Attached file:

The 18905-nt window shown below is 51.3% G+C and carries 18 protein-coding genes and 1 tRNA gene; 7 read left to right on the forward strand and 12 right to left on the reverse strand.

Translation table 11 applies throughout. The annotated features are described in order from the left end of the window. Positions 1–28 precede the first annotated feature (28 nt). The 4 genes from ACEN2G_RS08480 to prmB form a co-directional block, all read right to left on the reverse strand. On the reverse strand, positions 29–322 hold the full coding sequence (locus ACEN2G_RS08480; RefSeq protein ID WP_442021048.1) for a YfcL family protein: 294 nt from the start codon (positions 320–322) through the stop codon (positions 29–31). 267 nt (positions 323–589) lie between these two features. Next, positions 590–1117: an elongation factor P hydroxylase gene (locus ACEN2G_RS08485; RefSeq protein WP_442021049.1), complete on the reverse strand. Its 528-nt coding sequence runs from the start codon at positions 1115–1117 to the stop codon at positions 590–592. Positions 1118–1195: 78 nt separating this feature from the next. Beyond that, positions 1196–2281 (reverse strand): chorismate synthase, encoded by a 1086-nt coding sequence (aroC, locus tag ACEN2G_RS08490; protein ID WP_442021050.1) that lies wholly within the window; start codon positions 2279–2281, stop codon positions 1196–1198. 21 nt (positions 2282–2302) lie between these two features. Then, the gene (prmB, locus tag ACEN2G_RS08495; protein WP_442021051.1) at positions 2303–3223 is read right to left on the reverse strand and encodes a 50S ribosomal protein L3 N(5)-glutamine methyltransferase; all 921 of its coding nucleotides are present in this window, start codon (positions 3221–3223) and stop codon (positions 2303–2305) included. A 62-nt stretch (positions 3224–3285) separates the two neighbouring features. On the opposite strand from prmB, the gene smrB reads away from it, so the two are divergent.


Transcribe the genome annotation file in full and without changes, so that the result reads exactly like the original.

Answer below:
The 18905-nt window shown below is 51.3% G+C and carries 18 protein-coding genes and 1 tRNA gene; 7 read left to right on the forward strand and 12 right to left on the reverse strand.

Translation table 11 applies throughout. The annotated features are described in order from the left end of the window. Positions 1–28 precede the first annotated feature (28 nt). The 4 genes from ACEN2G_RS08480 to prmB form a co-directional block, all read right to left on the reverse strand. On the reverse strand, positions 29–322 hold the full coding sequence (locus ACEN2G_RS08480; RefSeq protein ID WP_442021048.1) for a YfcL family protein: 294 nt from the start codon (positions 320–322) through the stop codon (positions 29–31). 267 nt (positions 323–589) lie between these two features. Next, positions 590–1117: an elongation factor P hydroxylase gene (locus ACEN2G_RS08485; RefSeq protein WP_442021049.1), complete on the reverse strand. Its 528-nt coding sequence runs from the start codon at positions 1115–1117 to the stop codon at positions 590–592. Positions 1118–1195: 78 nt separating this feature from the next. Beyond that, positions 1196–2281 (reverse strand): chorismate synthase, encoded by a 1086-nt coding sequence (aroC, locus tag ACEN2G_RS08490; protein ID WP_442021050.1) that lies wholly within the window; start codon positions 2279–2281, stop codon positions 1196–1198. 21 nt (positions 2282–2302) lie between these two features. Then, the gene (prmB, locus tag ACEN2G_RS08495; protein WP_442021051.1) at positions 2303–3223 is read right to left on the reverse strand and encodes a 50S ribosomal protein L3 N(5)-glutamine methyltransferase; all 921 of its coding nucleotides are present in this window, start codon (positions 3221–3223) and stop codon (positions 2303–2305) included. A 62-nt stretch (positions 3224–3285) separates the two neighbouring features. On the opposite strand from prmB, the gene smrB reads away from it, so the two are divergent.